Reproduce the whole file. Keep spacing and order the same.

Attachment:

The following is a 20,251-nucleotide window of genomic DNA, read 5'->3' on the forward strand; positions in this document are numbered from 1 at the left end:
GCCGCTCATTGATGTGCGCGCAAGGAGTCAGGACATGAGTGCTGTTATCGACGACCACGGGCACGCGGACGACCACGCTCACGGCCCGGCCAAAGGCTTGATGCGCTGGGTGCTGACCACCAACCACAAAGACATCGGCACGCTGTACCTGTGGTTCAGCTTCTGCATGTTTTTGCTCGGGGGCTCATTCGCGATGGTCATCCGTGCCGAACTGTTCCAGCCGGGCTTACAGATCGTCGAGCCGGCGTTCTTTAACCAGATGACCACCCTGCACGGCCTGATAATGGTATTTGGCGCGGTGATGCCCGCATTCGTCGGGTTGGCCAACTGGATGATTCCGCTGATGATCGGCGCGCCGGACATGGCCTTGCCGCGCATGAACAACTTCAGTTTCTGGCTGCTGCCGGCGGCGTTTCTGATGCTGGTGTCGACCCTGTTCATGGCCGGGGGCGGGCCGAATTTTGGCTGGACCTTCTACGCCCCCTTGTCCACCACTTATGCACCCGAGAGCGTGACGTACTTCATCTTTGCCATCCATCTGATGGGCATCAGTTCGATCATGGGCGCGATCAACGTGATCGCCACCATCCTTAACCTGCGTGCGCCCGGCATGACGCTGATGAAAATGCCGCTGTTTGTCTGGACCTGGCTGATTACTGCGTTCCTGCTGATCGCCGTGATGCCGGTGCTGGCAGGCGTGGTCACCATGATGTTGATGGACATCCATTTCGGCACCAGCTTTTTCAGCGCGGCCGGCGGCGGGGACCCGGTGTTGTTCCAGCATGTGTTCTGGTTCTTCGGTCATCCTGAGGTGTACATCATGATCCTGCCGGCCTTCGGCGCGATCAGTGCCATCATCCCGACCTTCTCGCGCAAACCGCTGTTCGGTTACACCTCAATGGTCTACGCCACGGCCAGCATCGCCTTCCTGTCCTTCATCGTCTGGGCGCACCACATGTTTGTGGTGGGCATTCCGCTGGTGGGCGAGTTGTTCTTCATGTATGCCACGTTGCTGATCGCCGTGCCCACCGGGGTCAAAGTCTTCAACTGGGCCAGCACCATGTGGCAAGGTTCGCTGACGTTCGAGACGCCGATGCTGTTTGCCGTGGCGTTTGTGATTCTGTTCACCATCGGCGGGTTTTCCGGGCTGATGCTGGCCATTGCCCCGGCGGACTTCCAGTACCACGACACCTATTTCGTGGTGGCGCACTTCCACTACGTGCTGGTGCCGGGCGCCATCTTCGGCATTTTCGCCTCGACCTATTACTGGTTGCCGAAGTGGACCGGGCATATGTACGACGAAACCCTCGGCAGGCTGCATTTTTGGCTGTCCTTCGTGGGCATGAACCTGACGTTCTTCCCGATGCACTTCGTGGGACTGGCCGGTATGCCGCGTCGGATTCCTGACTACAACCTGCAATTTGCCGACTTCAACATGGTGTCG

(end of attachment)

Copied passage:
The following is a 20,251-nucleotide window of genomic DNA, read 5'->3' on the forward strand; positions in this document are numbered from 1 at the left end:
GCCGCTCATTGATGTGCGCGCAAGGAGTCAGGACATGAGTGCTGTTATCGACGACCACGGGCACGCGGACGACCACGCTCACGGCCCGGCCAAAGGCTTGATGCGCTGGGTGCTGACCACCAACCACAAAGACATCGGCACGCTGTACCTGTGGTTCAGCTTCTGCATGTTTTTGCTCGGGGGCTCATTCGCGATGGTCATCCGTGCCGAACTGTTCCAGCCGGGCTTACAGATCGTCGAGCCGGCGTTCTTTAACCAGATGACCACCCTGCACGGCCTGATAATGGTATTTGGCGCGGTGATGCCCGCATTCGTCGGGTTGGCCAACTGGATGATTCCGCTGATGATCGGCGCGCCGGACATGGCCTTGCCGCGCATGAACAACTTCAGTTTCTGGCTGCTGCCGGCGGCGTTTCTGATGCTGGTGTCGACCCTGTTCATGGCCGGGGGCGGGCCGAATTTTGGCTGGACCTTCTACGCCCCCTTGTCCACCACTTATGCACCCGAGAGCGTGACGTACTTCATCTTTGCCATCCATCTGATGGGCATCAGTTCGATCATGGGCGCGATCAACGTGATCGCCACCATCCTTAACCTGCGTGCGCCCGGCATGACGCTGATGAAAATGCCGCTGTTTGTCTGGACCTGGCTGATTACTGCGTTCCTGCTGATCGCCGTGATGCCGGTGCTGGCAGGCGTGGTCACCATGATGTTGATGGACATCCATTTCGGCACCAGCTTTTTCAGCGCGGCCGGCGGCGGGGACCCGGTGTTGTTCCAGCATGTGTTCTGGTTCTTCGGTCATCCTGAGGTGTACATCATGATCCTGCCGGCCTTCGGCGCGATCAGTGCCATCATCCCGACCTTCTCGCGCAAACCGCTGTTCGGTTACACCTCAATGGTCTACGCCACGGCCAGCATCGCCTTCCTGTCCTTCATCGTCTGGGCGCACCACATGTTTGTGGTGGGCATTCCGCTGGTGGGCGAGTTGTTCTTCATGTATGCCACGTTGCTGATCGCCGTGCCCACCGGGGTCAAAGTCTTCAACTGGGCCAGCACCATGTGGCAAGGTTCGCTGACGTTCGAGACGCCGATGCTGTTTGCCGTGGCGTTTGTGATTCTGTTCACCATCGGCGGGTTTTCCGGGCTGATGCTGGCCATTGCCCCGGCGGACTTCCAGTACCACGACACCTATTTCGTGGTGGCGCACTTCCACTACGTGCTGGTGCCGGGCGCCATCTTCGGCATTTTCGCCTCGACCTATTACTGGTTGCCGAAGTGGACCGGGCATATGTACGACGAAACCCTCGGCAGGCTGCATTTTTGGCTGTCCTTCGTGGGCATGAACCTGACGTTCTTCCCGATGCACTTCGTGGGACTGGCCGGTATGCCGCGTCGGATTCCTGACTACAACCTGCAATTTGCCGACTTCAACATGGTGTCG